Get ready for Ghost Notes in Audio Book!!! It's coming your way June 15th!!!
I don't know who out there reads the Huffington Post, but John Mellencamp recently posted a blog there on the state of the music business. I recommend reading it. It's a very thoughtful and earnest plea for "fairness" and "compassion" in this time of music business unrest. Mr. Mellencamp has fond recollections of elements of a bygone era of the music business, and he explores where and why things got screwed up. There's a wistfulness to his writing, a sense of something precious lost, of a golden era sadly past.
I also happen to disagree with Mr. Mellencamp.
His fallacy, as I see it, is this: it's not tragic that the music business is retracting. It's AMAZING it ever did that well in the first place.
Mr. Mellencamp existed during an unbelievable boom in the music and entertainment industry. This boom was fueled by the selling of LPs in the forms of albums, cassette, CDs;
the widespread use of amplification equipment, which fueled the great boom in record production, instrument tone innovation and live concert attendance;
and the widespread use of television, radio, movies and magazines to market recording artists.
I know little about the music business before these developments, but I'm fairly certain Bon Jovi wouldn't have stood a chance without them.
So, a perfect storm, right? These mysterious things called albums which somehow yielded music; these amps and speakers making loud, cool sounds; television, radio and magazines bringing Elvis right into our living rooms.
Now, as all of these elements become passe, we're experiencing something that might resemble the way things used to be in the music business. For the most part, pop musicians in 2009 aren't these magical beings brought to us by these amazing new technologies. They're by and large people who travel around the country--or hoof it to the local bar--and make music for you. They stay in contact with fans through MySpace, Facebook and email, but don't necessarily make new fans that way. They often give away their LPs and mp3s for free, hoping to get you hooked enough to come to a show, or buy their new LP or mp3 at a later date. These people aren't entitled millionaires. They survive on (Internet) marketing screwdness and probably barely scrape by, or supplement their music income with another job.
The Internet is, of course, a relatively new technology, but it's a double-edged sword to the pop music artist; not only is it unprecedented as a marketing tool--making it possible to reach just about anyone across the globe--it's also the means to get music for free through pirating, emailing, etc.
And that other new technology, computers, with its CD burners, makes duplication a snap!
In other words, unlike the era of LPs, amps and television, the Internet era doesn't seem to be helping musicians become millionaires.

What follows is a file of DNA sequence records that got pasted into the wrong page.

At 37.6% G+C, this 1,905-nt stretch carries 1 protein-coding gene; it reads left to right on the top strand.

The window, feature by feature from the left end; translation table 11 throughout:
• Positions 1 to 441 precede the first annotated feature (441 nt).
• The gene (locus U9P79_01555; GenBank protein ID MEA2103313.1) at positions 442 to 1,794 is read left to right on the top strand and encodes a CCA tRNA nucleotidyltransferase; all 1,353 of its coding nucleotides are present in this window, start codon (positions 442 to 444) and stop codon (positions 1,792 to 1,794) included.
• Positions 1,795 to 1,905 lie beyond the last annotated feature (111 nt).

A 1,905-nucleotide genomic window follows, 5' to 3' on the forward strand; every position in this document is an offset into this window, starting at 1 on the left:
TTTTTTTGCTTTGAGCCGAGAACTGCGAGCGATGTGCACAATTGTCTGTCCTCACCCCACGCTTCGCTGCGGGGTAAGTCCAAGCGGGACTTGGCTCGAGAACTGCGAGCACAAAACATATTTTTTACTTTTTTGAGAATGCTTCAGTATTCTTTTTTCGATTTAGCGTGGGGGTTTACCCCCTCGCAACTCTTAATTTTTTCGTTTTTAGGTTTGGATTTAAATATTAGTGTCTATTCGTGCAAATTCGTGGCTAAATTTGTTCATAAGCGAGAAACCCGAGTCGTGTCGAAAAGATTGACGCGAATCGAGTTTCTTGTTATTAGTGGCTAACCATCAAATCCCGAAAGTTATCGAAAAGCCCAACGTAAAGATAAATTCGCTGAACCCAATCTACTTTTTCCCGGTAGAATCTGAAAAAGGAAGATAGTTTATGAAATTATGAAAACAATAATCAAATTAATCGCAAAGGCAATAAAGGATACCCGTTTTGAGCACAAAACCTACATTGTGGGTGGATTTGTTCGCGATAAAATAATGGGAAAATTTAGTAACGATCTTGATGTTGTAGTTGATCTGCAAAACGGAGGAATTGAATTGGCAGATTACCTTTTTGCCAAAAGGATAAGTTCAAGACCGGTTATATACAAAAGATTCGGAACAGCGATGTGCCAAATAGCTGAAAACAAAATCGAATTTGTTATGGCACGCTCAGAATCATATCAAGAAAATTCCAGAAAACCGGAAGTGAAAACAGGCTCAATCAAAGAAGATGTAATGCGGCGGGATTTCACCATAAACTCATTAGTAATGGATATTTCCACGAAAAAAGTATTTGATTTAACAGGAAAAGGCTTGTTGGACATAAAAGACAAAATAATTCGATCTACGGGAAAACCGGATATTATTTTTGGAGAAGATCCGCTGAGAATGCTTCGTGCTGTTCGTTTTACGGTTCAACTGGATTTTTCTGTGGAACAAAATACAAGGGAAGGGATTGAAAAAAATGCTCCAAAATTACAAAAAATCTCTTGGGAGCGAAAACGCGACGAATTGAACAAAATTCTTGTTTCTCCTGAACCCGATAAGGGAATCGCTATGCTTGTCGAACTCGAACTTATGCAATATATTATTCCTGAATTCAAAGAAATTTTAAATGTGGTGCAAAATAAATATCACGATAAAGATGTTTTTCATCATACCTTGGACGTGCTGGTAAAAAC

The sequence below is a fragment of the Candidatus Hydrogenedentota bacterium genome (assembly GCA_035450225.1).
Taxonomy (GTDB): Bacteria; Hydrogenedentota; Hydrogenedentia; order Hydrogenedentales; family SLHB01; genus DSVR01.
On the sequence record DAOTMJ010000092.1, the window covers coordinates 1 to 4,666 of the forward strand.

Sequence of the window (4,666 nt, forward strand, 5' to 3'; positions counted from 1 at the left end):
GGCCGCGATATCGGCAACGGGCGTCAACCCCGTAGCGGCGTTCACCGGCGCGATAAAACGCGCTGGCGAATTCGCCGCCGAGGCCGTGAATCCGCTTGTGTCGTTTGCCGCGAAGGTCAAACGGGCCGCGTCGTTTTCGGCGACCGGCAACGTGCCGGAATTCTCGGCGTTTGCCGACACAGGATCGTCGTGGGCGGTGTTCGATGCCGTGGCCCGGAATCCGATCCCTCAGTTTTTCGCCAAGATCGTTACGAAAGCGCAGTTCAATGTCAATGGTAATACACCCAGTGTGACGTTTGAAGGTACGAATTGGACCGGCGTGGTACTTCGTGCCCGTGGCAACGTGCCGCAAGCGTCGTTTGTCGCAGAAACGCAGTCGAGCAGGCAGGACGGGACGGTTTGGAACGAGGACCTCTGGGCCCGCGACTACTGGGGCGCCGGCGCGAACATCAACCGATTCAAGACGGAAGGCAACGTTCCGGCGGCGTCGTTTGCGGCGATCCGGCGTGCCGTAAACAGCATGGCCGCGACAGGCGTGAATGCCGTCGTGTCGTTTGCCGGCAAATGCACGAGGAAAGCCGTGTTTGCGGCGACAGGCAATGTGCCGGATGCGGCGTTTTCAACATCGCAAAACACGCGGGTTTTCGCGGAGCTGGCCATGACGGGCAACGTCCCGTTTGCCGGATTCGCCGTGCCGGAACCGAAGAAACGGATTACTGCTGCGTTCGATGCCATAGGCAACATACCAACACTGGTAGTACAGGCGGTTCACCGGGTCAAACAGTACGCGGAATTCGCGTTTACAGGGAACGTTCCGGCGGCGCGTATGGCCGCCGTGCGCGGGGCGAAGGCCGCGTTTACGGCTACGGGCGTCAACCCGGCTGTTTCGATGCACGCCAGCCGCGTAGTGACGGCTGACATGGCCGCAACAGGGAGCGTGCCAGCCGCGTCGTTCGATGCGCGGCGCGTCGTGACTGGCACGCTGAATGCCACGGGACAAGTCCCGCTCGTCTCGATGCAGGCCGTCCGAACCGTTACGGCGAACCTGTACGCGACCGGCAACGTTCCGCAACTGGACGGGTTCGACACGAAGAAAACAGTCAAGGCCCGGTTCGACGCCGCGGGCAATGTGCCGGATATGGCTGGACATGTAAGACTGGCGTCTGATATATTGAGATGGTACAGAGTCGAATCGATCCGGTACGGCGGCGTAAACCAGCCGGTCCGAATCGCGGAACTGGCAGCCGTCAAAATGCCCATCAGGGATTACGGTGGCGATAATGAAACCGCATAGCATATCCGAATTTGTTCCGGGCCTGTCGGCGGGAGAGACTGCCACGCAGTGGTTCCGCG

Through all of this upheavel, I think we've learned something about being a pop musician. With all of those folks out there in Mr. Mellencamp's and my era loving rock music, buying guitars and other instruments, learning to play them, learning to write and sing, and helpful technology cheap and at their disposal, the art and craft of creating pop music has actually become a fairly common skill. There are degrees of skill, of course, but there are a few people in just about any demographic who sing, write songs, and play an instrument well enough to entertain you for a spell.
Don't believe me? I challenge you to go to any decent open mic in your town on any night of the week. You don't even have to sit there all night. Sit there for an hour and listen to each participant. Sure, there are some people who haven't put in the time for rehearsal, or who don't play or sing well, or who are just starting out. Then, you'll hear a song by someone who's really good, or even blows you away. This has happened to me on many occasions.
I bet you'll hear a song you like better than the last John Mellencamp song you heard.
Still, there's competent, and there's great. I think that, if a performer, band or songwriter has something vital--not competent, but vital--to give his audience, and he works hard for it, eventually he will be able to somehow carve out a semblance of a living in music, maybe something equivalent to a working-class salary (minus benefits, of course).
And isn't that kind of the way things ought to be? Does writing a good song, recorded and produced well, merit a million listeners and as many dollars? Of course not. It's a gift to get to play original music for people. You're lucky to get paid at all.
So, unlike Mr. Mellencamp, I don't pine for the good old days of the music business, when entitled megalomaniacs could so easily drown out equivalent or better talent with the use of fat marketing budgets and technological bells and whistles. In 2009, if you rise, you will rise on talent, or Internet shrewdness, or some combination thereof. Perfect? No. But no one can argue that the technology is beyond our grasp, and there is some beauty in that.
Yours in laying down the law,
Buy Ghost Notes
Buy Songs from Memory
Buy Stuck Outside of Phoenix